#### McCabe-Thiele Diagrams: Interactive Simulations

These simulations were prepared using Mathematica. Download the free Wolfram player, and then download the simulation CDF file (link given below or click on figure to download). Try to predict the behavior when a parameter changes before using a slider to change that parameter. Screencasts below explain how to use these simulations.

##### Simulation: How to Use the McCabe-Thiele Diagram for Fractional Distillation

This Demonstration shows how to use the McCabe–Thiele method to determine the number of equilibrium stages needed to separate a binary mixture (methanol and water) in a distillation column. First, select “plot points” to show the location of the feed, distillate and bottoms compositions on the x-y diagram. The methanol feed mole fraction is $$z_F$$ = 0.5, the desired methanol mole fraction in the distillate is $$x_D$$ = 0.85, and the desired methanol mole fraction in the bottoms is $$x_B$$ = 0.05. Next, select “draw operating lines” to set the feed quality with a slider and plot the operating lines for the feed, rectifying and stripping sections. The diagram on the right shows a representation of part of the distillation column and explains the equations used for the operating lines. Then, select “count stages” and use the slider to step off stages and draw lines for each stage; the diagram on the right highlights the corresponding location on the column. The partial reboiler is considered an equilibrium stage. The green horizontal lines on the x-y diagram result from a material balance between stages. The purple vertical lines correspond to vapor-liquid equilibrium (VLE) on each stage. Finally, select “optimal feed location” to determine where the feed should enter the column; the feed should enter above the stage where the rectifying and stripping sections meet. Mouse over the stage numbers on the x-y diagram to see to which section the numbers correspond.

Try to answer these questions before determining the answer with the simulation. We suggest that you write down the reasons for your answers.

1. As $$x_D$$ increases, what happens to the optimal feed location?
2. How does increasing the feed quality change the number of stages necessary to achieve the desired separation and the optimal feed location?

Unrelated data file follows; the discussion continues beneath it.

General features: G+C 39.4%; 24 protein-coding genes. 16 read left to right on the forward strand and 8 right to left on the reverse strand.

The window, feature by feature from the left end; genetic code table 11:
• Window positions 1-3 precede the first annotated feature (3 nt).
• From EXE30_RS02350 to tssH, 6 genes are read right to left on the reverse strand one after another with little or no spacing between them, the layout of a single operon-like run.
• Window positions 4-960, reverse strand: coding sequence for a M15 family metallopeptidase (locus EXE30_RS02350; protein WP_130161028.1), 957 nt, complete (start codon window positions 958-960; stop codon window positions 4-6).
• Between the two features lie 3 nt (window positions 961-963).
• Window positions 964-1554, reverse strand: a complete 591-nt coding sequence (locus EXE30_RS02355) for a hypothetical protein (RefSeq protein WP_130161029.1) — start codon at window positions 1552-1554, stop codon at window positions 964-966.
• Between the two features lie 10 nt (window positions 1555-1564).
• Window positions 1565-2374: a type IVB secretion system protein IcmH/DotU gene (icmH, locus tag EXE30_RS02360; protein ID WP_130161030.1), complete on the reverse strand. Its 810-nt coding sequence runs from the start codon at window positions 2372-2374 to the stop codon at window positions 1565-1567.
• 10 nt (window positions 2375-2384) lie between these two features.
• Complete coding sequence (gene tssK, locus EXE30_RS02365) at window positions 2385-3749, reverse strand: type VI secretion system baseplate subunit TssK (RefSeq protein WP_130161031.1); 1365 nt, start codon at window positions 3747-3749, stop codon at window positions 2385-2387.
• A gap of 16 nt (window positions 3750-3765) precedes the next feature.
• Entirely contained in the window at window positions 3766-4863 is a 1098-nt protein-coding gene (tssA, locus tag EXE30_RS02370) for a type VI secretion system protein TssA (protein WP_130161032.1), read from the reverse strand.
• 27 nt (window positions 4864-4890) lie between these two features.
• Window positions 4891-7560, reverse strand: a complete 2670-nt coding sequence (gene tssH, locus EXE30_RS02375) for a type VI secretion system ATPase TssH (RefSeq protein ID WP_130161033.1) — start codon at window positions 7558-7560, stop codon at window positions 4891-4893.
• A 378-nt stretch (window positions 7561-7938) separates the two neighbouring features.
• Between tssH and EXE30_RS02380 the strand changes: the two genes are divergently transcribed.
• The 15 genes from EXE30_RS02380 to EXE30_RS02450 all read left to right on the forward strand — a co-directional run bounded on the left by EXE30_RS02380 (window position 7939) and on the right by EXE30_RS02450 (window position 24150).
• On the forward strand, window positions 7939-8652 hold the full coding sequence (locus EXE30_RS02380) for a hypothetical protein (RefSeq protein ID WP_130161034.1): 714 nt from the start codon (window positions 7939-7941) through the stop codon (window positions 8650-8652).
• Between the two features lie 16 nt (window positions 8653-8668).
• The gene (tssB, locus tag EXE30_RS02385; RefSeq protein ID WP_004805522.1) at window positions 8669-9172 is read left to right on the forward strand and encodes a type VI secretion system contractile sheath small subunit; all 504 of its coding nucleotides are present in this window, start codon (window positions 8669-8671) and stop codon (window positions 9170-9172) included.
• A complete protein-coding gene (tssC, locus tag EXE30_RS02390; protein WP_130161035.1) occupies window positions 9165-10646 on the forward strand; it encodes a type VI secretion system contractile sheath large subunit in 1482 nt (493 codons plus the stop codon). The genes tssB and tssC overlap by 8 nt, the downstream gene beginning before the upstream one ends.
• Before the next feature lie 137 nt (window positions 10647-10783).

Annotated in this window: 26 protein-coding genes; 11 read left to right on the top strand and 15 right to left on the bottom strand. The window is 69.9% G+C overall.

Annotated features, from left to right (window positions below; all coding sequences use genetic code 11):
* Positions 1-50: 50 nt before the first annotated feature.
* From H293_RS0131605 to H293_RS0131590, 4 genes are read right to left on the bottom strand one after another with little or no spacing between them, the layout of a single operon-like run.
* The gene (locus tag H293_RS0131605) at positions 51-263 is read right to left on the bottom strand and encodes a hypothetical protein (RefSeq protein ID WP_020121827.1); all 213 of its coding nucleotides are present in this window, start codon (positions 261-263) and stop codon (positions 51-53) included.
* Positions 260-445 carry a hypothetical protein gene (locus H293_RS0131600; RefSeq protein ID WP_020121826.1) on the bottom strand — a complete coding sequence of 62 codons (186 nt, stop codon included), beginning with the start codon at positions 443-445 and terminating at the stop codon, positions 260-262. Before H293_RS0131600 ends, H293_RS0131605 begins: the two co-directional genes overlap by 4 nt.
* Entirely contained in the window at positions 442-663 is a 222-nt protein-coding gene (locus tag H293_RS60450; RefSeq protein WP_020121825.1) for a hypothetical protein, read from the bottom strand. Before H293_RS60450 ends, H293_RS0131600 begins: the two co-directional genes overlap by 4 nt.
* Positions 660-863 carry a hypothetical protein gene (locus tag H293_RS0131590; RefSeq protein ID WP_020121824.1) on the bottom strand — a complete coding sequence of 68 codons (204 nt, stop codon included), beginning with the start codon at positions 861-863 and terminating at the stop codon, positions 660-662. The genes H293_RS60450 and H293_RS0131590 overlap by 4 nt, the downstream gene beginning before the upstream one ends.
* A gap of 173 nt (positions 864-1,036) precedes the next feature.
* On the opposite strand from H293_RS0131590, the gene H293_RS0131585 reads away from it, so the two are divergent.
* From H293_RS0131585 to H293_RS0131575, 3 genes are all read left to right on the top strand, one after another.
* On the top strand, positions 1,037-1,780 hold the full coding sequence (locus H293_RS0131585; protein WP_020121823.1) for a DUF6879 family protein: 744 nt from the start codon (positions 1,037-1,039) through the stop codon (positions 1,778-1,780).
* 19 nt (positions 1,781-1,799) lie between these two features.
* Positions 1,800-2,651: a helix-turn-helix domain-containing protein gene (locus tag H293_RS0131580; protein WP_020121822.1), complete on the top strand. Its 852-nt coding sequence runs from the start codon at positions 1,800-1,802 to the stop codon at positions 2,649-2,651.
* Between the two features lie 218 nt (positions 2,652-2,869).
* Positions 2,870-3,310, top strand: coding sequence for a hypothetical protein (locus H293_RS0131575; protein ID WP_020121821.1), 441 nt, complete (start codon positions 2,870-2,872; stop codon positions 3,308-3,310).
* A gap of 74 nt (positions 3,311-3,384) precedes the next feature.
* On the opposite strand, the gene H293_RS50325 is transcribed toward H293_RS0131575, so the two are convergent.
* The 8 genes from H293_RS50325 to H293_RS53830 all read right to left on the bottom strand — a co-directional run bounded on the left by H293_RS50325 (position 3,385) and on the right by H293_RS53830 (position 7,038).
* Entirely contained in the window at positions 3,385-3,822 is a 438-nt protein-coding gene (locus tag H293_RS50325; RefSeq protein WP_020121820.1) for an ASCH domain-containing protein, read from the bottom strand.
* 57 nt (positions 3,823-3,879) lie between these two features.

##### Simulation: Feed Stages in a Distillation Column

The flow rates to and from a feed stage of a distillation column are proportional to the thickness of the arrows in the figure. Liquid (blue) flows down the column and vapor (green) flows up. Use the slider to change the quality of the feed stream. A quality of 0 corresponds to a vapor feed ($$V_F$$) at its dew point and a quality of 1 corresponds to a liquid feed ($$L_F$$) at its bubble point; the state of the feed is indicated just below the feed arrow. Depending on its quality, the feed can go into the liquid flow or vapor flow, or it can be distributed between the two.

Try to answer these questions before determining the answer with the simulation. We suggest that you write down the reasons for your answers.

1. As the feed quality increases, what will happen to the amount of feed that goes downward from the feed stage, and why?
2. What should the feed quality be in order to have all of the feed go upward from the feed stage?
##### Simulation: McCabe-Thiele Diagram for Methanol/Water Separation (optional)

This Demonstration shows how to determine the number of equilibrium stages needed for a two-component (methanol/water) separation in a counter-current distillation column. It also shows the optimal location to feed the binary mixture into the column. Check “view process flow diagram” to show the x-y diagram on the left and the process flow diagram on the right. When that box is not checked, a larger – diagram is shown and you can move the cursor over the curves to see labels. The column feed has a methanol mole fraction of $$z_F$$ = 0.5 and a quality of 0.5. The condenser is a total condenser, so it is not considered an equilibrium stage. Set the external reflux ratio L/D, as well as the methanol mole fractions in the distillate $$x_d$$ and bottoms streams $$x_b$$, with sliders. The number of stages is determined by stepping off stages starting at $$x_d$$; the partial reboiler is an equilibrium stage. The number of equilibrium stages depends on the compositions of the exiting streams and the reflux ratio. The stages can be numbered with the first stage above the reboiler (bottom to top) or with the first stage at the condenser, use buttons to switch between these numbering options. Note that the $$x_b$$ determined by stepping off stages is often lower than the desired $$x_b$$ because reaching the exact value of the desired $$x_b$$ would require a partial stage, which is not possible.

Try to answer these questions before determining the answer with the simulation. We suggest that you write down the reasons for your answers.

1. As the external reflux ratio L/D increases, what happens to the number of stages needed to reach a constant $$x_b$$ and why?
2. As $$x_d$$ increases, what happens to the number of stages needed to reach a constant $$x_b$$ and why?
3. As $$x_b$$ decreases, what happens to the total distillate flow rate and why?